Pie - Drunks need to go home and to bed - to be cared for by their nearest and dearest. Unconscious or unable-to-stand unaided drunks, will need medical aid. Unfortunately that'll never change. It's the first category we need to do something about. Agreed.
OneUnder - The trust problem exists and has done for years, which is exactly why we need to do something about it. When the front-line staff start being part of the decision making teams, things can improve. For now, we are at constant loggerheads - leading to resentment and mistrust. We need to convince the management that we are interested not only in our personal gain, but also in what is best for the patients and the organisation, as well as its future. The targets we are set are clearly manufactured, we all know it, management and staffside alike, but that's neither's fault. We have a government that likes to measure success, and whereas with most places targets are easily measured, we're in an "industry" where this is difficult to categorise. I'd love to see our success measured in terms other than the time it takes to push a button, but for now, that's what we have to work with. Fining the ambulance service for not reaching those targets, makes it all the more difficult as the reason we're not hitting those targets, is so often down to underfunding...
TOTWTYTR - thanks for commenting from across the world! The system here, as you know, is free to all. Charging people often comes up as a subject for discussion, but there is no way this'll happen any time soon (like the next decade at least at a a guess). You're right that the answers are hard to come by, but fighting against everything definitely isn't it... Which is why sometimes fighting FOR something, is much more successful than fighting AGAINST something else... As far as leaving people at home, there is a strong push here at the moment to avoid taking patients to the ED, and rather find alternative, more suitable care pathways for them. However, should something go wrong, even if it is totally unrelated to the original call, there is a strong suspicion amongst the frontline staff that they will receive no support for their decision. That needs to change.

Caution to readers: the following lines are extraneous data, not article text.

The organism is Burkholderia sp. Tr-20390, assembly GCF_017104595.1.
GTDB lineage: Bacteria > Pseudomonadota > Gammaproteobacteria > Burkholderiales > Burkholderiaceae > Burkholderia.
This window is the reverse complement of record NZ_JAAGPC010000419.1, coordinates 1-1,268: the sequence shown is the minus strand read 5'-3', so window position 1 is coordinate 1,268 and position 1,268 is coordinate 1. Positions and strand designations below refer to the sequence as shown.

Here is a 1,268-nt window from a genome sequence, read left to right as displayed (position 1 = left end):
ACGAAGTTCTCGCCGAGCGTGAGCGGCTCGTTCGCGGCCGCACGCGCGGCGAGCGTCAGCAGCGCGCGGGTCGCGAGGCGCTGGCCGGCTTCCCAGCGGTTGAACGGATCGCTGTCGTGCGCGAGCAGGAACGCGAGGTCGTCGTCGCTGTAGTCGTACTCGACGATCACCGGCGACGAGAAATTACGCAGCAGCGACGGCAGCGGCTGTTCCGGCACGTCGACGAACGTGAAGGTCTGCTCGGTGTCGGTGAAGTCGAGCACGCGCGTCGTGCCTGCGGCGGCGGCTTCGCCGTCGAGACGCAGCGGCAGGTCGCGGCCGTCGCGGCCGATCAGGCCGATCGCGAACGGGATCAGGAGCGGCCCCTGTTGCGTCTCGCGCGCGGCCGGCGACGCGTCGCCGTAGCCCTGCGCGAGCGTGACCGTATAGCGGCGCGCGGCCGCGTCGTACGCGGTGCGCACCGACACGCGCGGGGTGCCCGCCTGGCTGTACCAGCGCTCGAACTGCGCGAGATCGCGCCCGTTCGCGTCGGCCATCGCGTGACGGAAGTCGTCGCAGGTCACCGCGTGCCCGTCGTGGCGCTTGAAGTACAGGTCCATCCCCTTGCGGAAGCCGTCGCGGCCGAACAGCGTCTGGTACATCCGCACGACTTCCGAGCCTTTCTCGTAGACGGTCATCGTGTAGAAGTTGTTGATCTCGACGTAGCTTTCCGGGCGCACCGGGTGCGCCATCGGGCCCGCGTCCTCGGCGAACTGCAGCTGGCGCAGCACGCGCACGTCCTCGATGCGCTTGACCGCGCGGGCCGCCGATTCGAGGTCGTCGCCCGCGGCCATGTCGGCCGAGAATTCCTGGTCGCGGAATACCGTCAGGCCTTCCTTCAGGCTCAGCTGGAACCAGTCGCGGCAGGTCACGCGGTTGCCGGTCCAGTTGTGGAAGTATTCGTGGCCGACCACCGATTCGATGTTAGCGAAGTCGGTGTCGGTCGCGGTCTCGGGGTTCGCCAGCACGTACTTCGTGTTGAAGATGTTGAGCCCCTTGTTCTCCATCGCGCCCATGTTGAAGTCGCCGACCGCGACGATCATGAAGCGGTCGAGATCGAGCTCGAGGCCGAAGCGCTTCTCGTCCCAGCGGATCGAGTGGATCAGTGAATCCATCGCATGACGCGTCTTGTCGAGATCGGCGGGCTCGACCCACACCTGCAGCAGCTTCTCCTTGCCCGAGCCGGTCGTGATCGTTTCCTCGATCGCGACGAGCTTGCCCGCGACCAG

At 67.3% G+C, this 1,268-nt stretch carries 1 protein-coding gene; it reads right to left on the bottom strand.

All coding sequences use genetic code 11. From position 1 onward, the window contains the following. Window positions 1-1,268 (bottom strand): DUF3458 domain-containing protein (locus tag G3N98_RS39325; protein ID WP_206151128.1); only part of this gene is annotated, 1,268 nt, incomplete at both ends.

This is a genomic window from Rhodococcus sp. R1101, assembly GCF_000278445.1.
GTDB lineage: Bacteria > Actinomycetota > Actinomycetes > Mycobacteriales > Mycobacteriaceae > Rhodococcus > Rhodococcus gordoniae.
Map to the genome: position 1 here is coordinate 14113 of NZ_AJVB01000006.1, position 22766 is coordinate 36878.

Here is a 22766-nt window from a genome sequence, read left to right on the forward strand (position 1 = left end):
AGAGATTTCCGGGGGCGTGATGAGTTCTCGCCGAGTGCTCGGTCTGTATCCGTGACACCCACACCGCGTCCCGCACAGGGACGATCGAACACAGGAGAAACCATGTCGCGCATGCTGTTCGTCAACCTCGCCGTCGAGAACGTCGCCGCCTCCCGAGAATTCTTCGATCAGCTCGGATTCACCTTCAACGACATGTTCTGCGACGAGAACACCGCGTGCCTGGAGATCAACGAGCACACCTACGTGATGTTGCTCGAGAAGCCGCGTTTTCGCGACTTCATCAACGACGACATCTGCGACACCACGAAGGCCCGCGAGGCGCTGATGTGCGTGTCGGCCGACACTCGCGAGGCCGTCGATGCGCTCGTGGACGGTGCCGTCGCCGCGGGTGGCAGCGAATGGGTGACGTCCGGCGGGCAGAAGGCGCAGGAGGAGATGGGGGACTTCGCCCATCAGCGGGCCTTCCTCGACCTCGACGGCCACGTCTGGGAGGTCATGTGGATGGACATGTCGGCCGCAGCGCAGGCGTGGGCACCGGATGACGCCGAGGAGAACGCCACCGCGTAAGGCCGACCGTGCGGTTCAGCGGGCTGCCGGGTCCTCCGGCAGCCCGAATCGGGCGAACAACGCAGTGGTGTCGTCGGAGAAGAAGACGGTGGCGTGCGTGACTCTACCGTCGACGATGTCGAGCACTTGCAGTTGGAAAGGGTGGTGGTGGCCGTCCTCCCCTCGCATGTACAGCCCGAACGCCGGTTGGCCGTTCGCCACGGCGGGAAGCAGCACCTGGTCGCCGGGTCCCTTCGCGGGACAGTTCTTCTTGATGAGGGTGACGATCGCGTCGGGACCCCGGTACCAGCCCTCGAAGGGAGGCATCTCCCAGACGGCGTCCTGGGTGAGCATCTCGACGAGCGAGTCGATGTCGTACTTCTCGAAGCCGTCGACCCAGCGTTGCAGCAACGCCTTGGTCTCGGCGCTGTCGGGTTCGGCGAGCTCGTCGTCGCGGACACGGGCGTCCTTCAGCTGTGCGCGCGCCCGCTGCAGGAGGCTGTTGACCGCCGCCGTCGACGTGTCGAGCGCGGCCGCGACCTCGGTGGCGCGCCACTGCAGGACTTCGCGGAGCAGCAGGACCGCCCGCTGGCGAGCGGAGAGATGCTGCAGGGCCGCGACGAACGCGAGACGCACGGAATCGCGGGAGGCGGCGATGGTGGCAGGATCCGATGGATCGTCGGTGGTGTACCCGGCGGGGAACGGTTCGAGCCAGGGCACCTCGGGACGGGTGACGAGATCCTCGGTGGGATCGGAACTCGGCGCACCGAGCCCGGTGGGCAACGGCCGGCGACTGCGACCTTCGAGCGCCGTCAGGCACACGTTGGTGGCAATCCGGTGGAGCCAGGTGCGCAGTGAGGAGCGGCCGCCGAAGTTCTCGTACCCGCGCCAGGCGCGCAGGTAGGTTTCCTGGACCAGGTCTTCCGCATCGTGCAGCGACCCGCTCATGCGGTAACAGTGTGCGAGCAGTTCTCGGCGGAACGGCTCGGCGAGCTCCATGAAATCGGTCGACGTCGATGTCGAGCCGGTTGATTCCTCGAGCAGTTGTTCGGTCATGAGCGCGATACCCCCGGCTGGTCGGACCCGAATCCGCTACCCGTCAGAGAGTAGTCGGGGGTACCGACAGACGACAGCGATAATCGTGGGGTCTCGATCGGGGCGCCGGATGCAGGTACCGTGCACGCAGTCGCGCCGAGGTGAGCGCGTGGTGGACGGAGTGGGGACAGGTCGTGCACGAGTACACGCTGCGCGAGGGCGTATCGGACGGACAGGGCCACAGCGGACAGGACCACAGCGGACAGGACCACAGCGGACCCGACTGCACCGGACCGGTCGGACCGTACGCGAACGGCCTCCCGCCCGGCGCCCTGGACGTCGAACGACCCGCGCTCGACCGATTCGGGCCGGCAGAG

MM1 - I know. And it is regrettable. This is, IMHO, down to poor planning when the system was originally put in place. It was brought in with the hope that everything would eventually fall into place, which unfortunately it has failed to do. ECPs had (and have) such great potential, both for the service and for personal growth, and I suspect that it'll be brought back when someone sees the idea for what it is, and uses it to its full capability.